It is always darkest before dawn, and right now the days are dark in the video game industry.
The industry is facing multiple challenges ranging from the migration of players from console games to digital online games; the growth of the iPhone and mobile devices as a free and discounted gaming platform; sky-rocketing development and marketing costs; and not to mention a consumer recession in which coughing up $50-$60 bucks a pop for a next generation platform game can be quite painful (read more on economy).
Recent console price cuts are a welcome positive, but industry leading Electronic Arts (ERTS) CEO John Riccitiello’s sober assessment of the industry was summarized as followed:
While the recent hardware price reductions are driving higher console sales, the improvement is not enough to get the industry back to flat software sales for the calendar year. We now expect packaged goods software to be down mid-to-high single digits in North America and Europe combined. This is well below our initial expectations for the year.
Not all is lost, however. I am amazed how gaming has expanded since I was a kid. I may be dating myself, but I vividly recall the endless summer days of playing Adventure and Pac-Man on my Atari 2600 and heading over to the arcade to play Defender with my buddies. Since the 1970s, the industry has matured dramatically.
If you don’t believe me, check out the trailer from the new industry megahit Call of Duty: Modern Warfare 2. Industry analysts are calling for an amazing $500 million in sales... in the first week! By way of comparison, this year’s top-grossing film in the U.S., “Transformers: Revenge of the Fallen,” generated over $200 million in sales over the first five days of its release.
If you have more time to burn, you can take a walk down memory lane to look at the history of video games from 1972 to 2007.
Electronic Arts: A Long-Term Winner
As the complexity of the video game industry rises, the barriers to entry become even tougher, and weaker competitors fall to the wayside. Industry leaders like Electronic Arts, with approximately $4 billion in revenues and $2 billion in cash and securities on their balance sheet (with virtually no debt), stand to be powerful survivors once the industry finds its way through the valley. Not a large percentage of companies have about a third of its market capitalization in cash. Financial strength alone does not mean much if a company were in continual decline, but I strongly believe the industry will eventually rebound and EA will be pulled up with the tide. In their most recent quarter, the company highlighted their growing market share in North America and Europe coupled with their #1 software publisher positioning on the PlayStation3 (PS3) [Sony (SNE)] and Microsoft (MSFT) Xbox 360 platforms.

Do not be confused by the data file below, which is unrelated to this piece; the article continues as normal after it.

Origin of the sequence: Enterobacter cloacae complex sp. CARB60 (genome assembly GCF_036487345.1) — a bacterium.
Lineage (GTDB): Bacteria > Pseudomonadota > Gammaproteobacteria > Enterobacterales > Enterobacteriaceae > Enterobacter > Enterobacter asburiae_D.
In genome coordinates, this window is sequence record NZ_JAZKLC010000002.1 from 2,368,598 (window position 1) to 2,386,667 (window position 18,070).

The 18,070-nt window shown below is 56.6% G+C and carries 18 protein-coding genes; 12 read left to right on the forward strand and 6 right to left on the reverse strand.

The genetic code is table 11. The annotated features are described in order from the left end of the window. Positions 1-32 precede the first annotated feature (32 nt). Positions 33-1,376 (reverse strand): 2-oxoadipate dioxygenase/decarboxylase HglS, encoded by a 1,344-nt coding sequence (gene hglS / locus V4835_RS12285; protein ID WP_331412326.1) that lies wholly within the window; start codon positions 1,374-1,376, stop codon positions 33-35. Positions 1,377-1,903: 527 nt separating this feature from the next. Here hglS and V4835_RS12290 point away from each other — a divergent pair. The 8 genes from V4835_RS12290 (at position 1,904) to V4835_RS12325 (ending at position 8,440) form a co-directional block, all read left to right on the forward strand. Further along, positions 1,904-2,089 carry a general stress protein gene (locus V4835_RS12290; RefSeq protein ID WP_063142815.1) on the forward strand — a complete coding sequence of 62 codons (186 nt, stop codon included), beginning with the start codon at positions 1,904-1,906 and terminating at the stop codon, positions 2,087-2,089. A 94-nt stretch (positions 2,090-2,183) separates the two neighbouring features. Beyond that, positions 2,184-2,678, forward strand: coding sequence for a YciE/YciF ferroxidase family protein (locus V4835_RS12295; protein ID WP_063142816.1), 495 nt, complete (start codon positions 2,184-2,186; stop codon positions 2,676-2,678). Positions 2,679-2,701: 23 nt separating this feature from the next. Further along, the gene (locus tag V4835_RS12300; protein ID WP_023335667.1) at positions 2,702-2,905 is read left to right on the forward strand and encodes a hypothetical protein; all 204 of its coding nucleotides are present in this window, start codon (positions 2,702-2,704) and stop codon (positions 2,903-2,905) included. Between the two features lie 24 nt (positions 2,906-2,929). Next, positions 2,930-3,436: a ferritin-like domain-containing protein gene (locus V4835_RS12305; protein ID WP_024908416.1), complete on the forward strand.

Given all the swirling shifts in the industry, EA is not sitting on its hands either. In conjunction with the company’s earnings release, EA simultaneously announced their acquisition of Playfish, the largest social networking game provider on the internet, attracting over 60 million players per month and securing the #2 game provider position on Facebook. On the cost front, the company is implementing a targeted headcount reduction by approximately 1,500 employees, which will reduce costs by at least $100 million. This austerity plan will make EA more competitive and allow the company to invest more in growth initiatives and better handle the curveballs thrown at them. EA has become more focused too. As part of the cuts, the company will reduce the number of game titles from the mid-60 count last year to the high-30s next year. Quality, not quantity, is the new emphasis and more resources will be diverted to EA’s online digital efforts.
The traditional video game packaged-game industry is very hit-driven, much like the movie industry. One way EA deals with this challenge is by creating franchises that keep consumers wanting more, whether it’s sequels to the Sims, Harry Potter, or other titles. Better yet, EA has created a razor blade replacement model with their sports franchises. For example, in Electronic Art’s Madden NFL franchise football game, players need to update their athlete rosters to account for the annual post-season blockbuster trades and fresh rookie signees. EA’s Sports division has a built-in mechanism to drive recurring demand for new content.
With the stock over $60 less than 24 months ago, a large percentage of the industry and company warts have already been discovered and discounted into the current stock price (~$18). As with all my stock picks, I leave dry powder as ammunition for any future purchases at lower prices. The critical two week selling season has historically accounted for up to 1/3 of a company’s total annual sales – that’s what I call a back-end loaded revenue stream! Or put another way, the software industry traditionally generates almost half of its annual sales during the holiday season. The tightly concentrated timeline for sales may bring heightened volatility to the stock’s trading pattern in the coming weeks.
For those with an extended time horizon, one need only look at EA’s cash pile, market positioning, normalized earnings, and long-term industry prospects in order to take a closer examination at Electronic Arts. Times are dark in the video game industry, but dawn will be here soon enough and Electronic Arts is positioned to benefit when the time comes.
Read EA’s fiscal Q2 earnings call transcript from Seeking Alpha.
DISCLOSURE: Sidoxia Capital Management and its clients have a long position in ERTS and AAPL at the time this article was originally posted. SCM and its clients own certain exchange traded funds, but currently have no direct position in ATVI, SNE, MSFT, or Facebook.